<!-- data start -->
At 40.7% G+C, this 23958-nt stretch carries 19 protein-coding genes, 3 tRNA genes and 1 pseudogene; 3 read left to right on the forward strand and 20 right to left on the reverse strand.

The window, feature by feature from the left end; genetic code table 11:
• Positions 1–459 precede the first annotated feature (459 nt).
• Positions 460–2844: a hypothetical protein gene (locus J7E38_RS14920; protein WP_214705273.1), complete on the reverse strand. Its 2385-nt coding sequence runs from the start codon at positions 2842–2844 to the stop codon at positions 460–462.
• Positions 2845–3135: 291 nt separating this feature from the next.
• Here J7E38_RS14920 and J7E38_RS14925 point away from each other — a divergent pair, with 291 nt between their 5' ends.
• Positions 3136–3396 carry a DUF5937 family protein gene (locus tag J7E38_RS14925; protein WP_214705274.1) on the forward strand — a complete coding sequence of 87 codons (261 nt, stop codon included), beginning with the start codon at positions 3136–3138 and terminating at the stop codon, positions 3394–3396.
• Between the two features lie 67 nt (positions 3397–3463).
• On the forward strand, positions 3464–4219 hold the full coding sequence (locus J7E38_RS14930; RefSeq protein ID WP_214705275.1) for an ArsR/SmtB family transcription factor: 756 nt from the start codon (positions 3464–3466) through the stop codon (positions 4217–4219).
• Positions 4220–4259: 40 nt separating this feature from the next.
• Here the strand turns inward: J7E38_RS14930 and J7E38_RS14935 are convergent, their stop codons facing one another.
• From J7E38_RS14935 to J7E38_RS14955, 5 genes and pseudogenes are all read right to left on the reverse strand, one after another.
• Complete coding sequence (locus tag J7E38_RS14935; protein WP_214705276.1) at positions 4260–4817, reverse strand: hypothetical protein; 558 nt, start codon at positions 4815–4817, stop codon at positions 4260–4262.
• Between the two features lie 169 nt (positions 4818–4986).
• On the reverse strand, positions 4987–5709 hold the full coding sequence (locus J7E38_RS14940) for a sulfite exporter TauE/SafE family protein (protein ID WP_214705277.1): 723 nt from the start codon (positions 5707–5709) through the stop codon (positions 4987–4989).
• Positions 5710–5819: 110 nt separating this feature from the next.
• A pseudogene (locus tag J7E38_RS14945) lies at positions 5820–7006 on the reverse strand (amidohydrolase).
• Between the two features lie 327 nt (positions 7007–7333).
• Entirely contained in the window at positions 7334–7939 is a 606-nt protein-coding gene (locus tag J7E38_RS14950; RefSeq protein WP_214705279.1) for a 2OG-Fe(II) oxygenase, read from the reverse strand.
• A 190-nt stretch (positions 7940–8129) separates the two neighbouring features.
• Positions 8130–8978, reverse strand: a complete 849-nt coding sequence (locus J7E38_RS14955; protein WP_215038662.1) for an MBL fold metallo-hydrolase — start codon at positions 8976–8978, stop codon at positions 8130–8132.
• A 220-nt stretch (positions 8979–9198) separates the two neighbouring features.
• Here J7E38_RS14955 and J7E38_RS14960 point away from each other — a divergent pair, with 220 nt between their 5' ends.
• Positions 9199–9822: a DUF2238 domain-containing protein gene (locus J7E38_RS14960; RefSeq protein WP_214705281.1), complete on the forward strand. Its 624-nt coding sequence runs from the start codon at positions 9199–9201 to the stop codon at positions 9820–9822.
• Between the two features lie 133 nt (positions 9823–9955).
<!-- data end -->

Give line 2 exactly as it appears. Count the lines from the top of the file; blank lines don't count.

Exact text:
The window, feature by feature from the left end; genetic code table 11: